"Amy Krouse Rosenthal and Jen Corace strike beautiful balance between story and art in Little Pea." — The New York Times
A sweet and amusing story to which little picky eaters can relate: If Little Pea doesn't eat all of his sweets, there will be no vegetables for dessert! What's a young pea to do? A delightful twist on a classic parent predicament, children will enjoy the unique tale and find themselves relating with Little Peamore than expected.
• An entertaining story about meal times with charming text that families can enjoy together
• Features simple, yet impactful illustrations that are engaging and help readers connect to the story
• Amy Krouse Rosenthal is a Chicago-based writer and Mama Pea. She is the author of Encyclopedia of Our Ordinary Life. This is her first children's book
"Picky eaters will enjoy the subtle humor of this topsy-turvy tale." — School Library Journal
Fans of Little Oink, Little Hoot, and Duck! Rabbit! will enjoy the sweet musings of Little Pea and his loving family adventures.
• Great family read-aloud book
• Books for kids ages 2-4
• Books for preschool and up
About the Author
Amy Krouse Rosenthal is a Chicago-based writer and Mama Pea. She is the author of Encyclopedia of Our Ordinary Life . This is her first children's book.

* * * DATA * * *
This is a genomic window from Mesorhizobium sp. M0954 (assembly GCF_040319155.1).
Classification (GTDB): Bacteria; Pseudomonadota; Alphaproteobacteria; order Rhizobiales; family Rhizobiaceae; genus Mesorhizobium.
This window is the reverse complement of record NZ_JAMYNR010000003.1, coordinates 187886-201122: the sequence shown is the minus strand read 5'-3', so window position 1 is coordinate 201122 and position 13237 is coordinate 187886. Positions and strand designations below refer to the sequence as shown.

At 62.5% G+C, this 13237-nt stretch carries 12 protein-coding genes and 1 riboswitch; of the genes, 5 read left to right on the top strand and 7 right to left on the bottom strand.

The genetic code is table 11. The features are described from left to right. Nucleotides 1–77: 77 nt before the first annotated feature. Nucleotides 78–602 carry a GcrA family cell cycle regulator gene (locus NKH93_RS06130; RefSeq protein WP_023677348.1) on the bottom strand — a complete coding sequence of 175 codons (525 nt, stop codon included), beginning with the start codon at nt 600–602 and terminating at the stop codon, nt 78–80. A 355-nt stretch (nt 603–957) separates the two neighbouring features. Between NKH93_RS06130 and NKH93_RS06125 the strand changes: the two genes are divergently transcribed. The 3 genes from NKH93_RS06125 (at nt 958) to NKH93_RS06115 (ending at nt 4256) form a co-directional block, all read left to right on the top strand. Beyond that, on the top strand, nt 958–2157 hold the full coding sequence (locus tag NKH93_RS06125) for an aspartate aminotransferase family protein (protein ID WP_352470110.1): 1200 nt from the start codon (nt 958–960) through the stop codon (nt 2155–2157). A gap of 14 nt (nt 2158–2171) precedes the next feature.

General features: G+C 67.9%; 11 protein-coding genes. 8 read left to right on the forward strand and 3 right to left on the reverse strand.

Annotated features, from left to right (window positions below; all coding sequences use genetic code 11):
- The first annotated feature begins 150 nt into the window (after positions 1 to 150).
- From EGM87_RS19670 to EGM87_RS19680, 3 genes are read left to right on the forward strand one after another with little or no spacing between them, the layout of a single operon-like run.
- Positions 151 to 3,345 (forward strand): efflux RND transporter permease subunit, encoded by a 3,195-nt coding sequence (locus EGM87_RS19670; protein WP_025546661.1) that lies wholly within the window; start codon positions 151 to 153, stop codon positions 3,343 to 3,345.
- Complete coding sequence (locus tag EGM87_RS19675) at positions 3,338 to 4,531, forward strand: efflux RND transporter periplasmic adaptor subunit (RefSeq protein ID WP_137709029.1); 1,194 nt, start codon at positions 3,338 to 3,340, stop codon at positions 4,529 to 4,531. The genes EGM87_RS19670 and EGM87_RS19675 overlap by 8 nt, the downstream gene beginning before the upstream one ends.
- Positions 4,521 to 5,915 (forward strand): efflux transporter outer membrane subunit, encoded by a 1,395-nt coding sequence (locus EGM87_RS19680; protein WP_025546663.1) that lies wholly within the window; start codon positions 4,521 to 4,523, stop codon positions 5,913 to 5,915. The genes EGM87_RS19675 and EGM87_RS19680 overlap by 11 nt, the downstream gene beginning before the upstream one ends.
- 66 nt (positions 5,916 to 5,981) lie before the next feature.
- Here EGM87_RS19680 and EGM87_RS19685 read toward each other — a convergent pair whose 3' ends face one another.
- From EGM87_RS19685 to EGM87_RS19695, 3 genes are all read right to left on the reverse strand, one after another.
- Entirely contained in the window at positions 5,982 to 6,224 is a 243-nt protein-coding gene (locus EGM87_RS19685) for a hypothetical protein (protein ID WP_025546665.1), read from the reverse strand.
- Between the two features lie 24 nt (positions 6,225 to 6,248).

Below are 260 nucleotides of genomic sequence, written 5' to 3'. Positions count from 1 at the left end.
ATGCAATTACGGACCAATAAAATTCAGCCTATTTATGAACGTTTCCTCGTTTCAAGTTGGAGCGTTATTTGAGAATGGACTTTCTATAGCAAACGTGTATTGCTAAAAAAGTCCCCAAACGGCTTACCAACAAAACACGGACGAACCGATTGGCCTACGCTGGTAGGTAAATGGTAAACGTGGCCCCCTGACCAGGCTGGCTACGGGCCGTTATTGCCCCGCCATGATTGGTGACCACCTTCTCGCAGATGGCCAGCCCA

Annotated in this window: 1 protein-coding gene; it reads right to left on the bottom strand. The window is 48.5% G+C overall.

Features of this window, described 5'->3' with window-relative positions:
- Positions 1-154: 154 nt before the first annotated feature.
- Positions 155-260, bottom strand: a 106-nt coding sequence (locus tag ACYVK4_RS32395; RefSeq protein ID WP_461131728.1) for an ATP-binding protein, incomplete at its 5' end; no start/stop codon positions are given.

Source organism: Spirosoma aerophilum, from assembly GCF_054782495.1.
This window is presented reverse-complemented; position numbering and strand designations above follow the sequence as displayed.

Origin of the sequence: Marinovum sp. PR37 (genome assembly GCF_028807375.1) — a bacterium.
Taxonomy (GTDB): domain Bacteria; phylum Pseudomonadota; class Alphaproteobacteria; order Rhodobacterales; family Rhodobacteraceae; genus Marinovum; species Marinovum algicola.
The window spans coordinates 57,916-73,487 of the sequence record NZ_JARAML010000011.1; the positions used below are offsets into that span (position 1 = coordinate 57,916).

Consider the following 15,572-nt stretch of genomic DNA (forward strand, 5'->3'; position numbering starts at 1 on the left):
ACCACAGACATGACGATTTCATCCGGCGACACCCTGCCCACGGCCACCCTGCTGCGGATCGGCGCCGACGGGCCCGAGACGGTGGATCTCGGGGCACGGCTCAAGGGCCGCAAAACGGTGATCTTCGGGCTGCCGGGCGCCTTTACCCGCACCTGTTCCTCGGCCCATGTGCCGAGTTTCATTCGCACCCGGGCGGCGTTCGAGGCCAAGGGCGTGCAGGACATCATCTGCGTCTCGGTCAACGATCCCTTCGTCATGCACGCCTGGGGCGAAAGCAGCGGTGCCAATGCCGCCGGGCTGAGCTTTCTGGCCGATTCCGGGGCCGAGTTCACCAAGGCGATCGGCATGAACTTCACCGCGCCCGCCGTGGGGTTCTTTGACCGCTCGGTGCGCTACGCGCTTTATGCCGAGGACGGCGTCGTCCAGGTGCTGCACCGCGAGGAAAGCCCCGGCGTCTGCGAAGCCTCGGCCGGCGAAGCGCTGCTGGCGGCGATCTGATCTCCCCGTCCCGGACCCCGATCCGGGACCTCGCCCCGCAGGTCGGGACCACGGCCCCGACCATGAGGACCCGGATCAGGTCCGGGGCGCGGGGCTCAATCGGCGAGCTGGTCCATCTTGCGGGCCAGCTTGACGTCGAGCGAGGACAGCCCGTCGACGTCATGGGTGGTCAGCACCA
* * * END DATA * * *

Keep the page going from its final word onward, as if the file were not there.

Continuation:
Jen Corace grew up in New Jersey where she spent a lot of time in her bedroom, drawing, and scheming. A graduate of the Rhode Island School of Design with a BFA in Illustration, she can still be found in Rhode Island, drawing and scheming the day away.
A crowd pleaser in the tradition of Mitchell Sharmat's Gregory, The Terrible Eater (1980), illustrated by Jose Aruego and Ariane Dewey, this simply told and illustrated episode features both a decidedly atypical family (all head, no body) facing a similar dinnertime issue, and a delicious final twist. Little Pea's generally a happy legume, hanging with friends, rolling down hills, and being catapulted off a spoon by Papa Pea--but meals are always fraught, for Little Pea hates candy, which as you know (you didn't?) is all that peas eat. "If you don't finish your candy, you can't have dessert," says Mama Pea. Negotiating his quota down to five cellophane-wrapped pieces, Little Pea proceeds to choke them down--"Three. Plck. Four. Pleh."--then jumps for joy at dessert's arrival--a heaping bowl of spinach. Expect bursts of hilarity from young listeners, picky eaters or no. Kirkus Reviews, starred review
"Picky eaters will enjoy the subtle humor of this topsy-turvy tale." School Library Journal
"Amy Krouse Rosenthal and Jen Corace strike beautiful balance between story and art in 'Little Pea' (2005), a book that pedagogues might point out teaches basic physics and math while poking fun at picky eaters. This critic prefers to describe it as a family portrait of legumes in which the baby has to eat all his candy in order to get spinach for dessert." The New York Times